Nicotinamide mononucleotide (molecular formula: C11H15N2O8P, CAS number: 1094-61-7, also known as NMN, beta-Nicotinamide mononucleotide or β-NMN) is a vitamin B3 metabolite , naturally found in the human body, and in common foods such as broccoli and cabbage in tiny amounts.
NMN started to gain interest as a potential nutritional supplement in 2013, after a study conducted by Harvard scientists on mice resulted in a robust correction in age-associated metabolic dysfunction, and restored muscle mitochondrial function in old mice to levels seen in younger control mice, after administering NMN for just one week .
When the researchers compared insulin resistance, inflammation and muscle wastage in the muscle of the older mice, they found that these three indicators resembled that of younger mice; some aspects of the aging process were seemingly reversed
This dramatic rejuvenation of old mice as a result of NMN supplementation resulted in many more studies being conducted on NMN in the fields of rejuvenation, anti-aging, life extension, and performance enhancement.
NMN was first produced as a supplement for humans in 2015
, but was extremely expensive to manufacture, until methods were developed to reduce production costs and increase purity in 2018, at which point laboratories geared up for mass production started to come online.
Notable further studies by Harvard scientists have found that when NMN was administered to advanced aged mice, DNA repair capabilities were improved , as well as improved blood vessel growth, increased blood flow, and increased endurance.
Mice are not humans though, and promising results during trials on mice often do not transpire into positive results in humans. Multiple human trials are currently in progress [10,11,31], with NMN appearing to be safe for humans to consume, and preliminary results are said to be promising.
NMN is a precursor to the NAD+ molecule; the human body requires NMN in order to make its own NAD+.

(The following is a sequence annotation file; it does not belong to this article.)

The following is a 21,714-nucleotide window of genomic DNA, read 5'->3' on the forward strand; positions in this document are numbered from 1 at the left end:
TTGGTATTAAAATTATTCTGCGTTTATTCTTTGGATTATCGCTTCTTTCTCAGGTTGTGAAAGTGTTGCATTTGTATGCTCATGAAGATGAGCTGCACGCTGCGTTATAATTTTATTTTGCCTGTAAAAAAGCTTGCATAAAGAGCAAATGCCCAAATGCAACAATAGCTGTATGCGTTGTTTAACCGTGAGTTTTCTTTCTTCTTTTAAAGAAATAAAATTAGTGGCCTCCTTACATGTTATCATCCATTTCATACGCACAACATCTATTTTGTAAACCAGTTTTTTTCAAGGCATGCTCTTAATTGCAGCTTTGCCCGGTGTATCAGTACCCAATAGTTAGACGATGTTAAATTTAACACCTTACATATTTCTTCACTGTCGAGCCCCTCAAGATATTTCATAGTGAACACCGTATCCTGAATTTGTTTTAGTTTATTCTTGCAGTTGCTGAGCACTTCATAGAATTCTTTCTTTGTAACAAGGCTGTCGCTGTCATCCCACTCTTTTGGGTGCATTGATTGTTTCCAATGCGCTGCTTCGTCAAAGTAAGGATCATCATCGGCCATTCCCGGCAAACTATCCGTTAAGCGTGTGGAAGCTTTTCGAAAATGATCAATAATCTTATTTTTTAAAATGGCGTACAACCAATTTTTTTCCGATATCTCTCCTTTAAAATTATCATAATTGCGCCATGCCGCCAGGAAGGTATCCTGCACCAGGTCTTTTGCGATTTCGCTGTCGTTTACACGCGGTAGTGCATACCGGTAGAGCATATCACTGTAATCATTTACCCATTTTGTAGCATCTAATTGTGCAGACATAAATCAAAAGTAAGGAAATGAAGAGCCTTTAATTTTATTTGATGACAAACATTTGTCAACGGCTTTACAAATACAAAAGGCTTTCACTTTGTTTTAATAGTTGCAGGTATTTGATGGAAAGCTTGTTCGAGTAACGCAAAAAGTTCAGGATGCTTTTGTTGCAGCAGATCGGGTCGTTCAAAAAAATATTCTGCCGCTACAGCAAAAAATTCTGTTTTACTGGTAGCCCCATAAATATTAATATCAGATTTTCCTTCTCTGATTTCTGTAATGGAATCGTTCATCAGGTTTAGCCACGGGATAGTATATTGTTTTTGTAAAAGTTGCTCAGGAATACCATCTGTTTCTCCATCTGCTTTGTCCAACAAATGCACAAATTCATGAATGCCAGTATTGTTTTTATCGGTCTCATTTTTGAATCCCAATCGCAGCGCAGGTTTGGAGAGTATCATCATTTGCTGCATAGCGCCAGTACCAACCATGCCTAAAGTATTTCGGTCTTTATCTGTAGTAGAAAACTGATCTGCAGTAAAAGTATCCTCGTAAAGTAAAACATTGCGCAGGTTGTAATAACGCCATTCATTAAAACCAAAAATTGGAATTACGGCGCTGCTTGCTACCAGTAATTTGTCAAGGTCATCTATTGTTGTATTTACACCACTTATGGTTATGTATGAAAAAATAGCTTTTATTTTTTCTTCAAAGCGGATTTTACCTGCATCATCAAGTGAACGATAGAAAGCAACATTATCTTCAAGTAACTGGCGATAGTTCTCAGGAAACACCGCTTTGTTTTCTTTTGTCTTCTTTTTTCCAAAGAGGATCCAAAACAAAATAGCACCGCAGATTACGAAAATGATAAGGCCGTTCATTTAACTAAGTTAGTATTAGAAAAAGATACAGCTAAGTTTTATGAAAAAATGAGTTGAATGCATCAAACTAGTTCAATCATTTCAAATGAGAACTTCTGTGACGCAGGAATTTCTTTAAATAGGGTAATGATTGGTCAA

NAD+ is the oxidised form of NAD (Nicotinamide adenine dinucleotide), a molecule first discovered in 1906, and found in all living cells .
NAD+ levels naturally decline as the body ages , by up to 50% in human skin tissue by the age of 40-60.
NAD+ is important because it helps maintain healthy mitochondrial function; converting food into the energy needed to sustain the body, and turning off genes thought to contribute to accelerating the aging process
Preclinical studies have shown a correlation between lower NAD+ levels and some age-related health concerns . This may in part be because lower NAD+ levels reduce the capacity for cellular repair and resiliency, leading to a decline in cardio-metabolic health and a greater risk of neuro and muscular degeneration[19,20].
NAD+ is also critical for repairing broken DNA strands [21,28], for the function of sirtuins, a family of aging and longevity regulating enzymes[22,27], and for an enzyme called CD38, involved in immune function response[25,26].
It is therefore theorised that increasing NAD+ levels and maintaining high NAD+ levels into old age may increase the amount of time spent in good health. However, human trials are required before this theory can be substantiated.
Supplementing with NAD+ itself is not an option to boost NAD+ levels, because it is too big to readily cross cell membranes to enter cells, and therefore would be unable to positively affect metabolism . Supplementing with NMN, a precursor to NAD+, has been shown to increase NAD+ levels in mice , and is expected to show increased NAD+ levels in humans when clinical trials are completed, as other NAD+ precursors have done[29,30].
Boosting NAD+ levels with NMN supplementation in aged mice has been a remarkable success, resulting in rejuvenation, the reduction of several markers of age-related degeneration, increased endurance, and even extended lifespan [3,4,7,8,9,33].
One long term study on mice, conducted by the Washington University School of Medicine in St. Louis, found that older mice administered with NMN had improvements in skeletal muscle, liver function, bone density, eye function, insulin sensitivity, immune function, body weight and physical activity levels . They found that young mice naturally produced enough NMN and didn’t see any benefit when supplementing with it; it was specifically older mice who showed dramatic improvement, as their ability to produce NMN had diminished.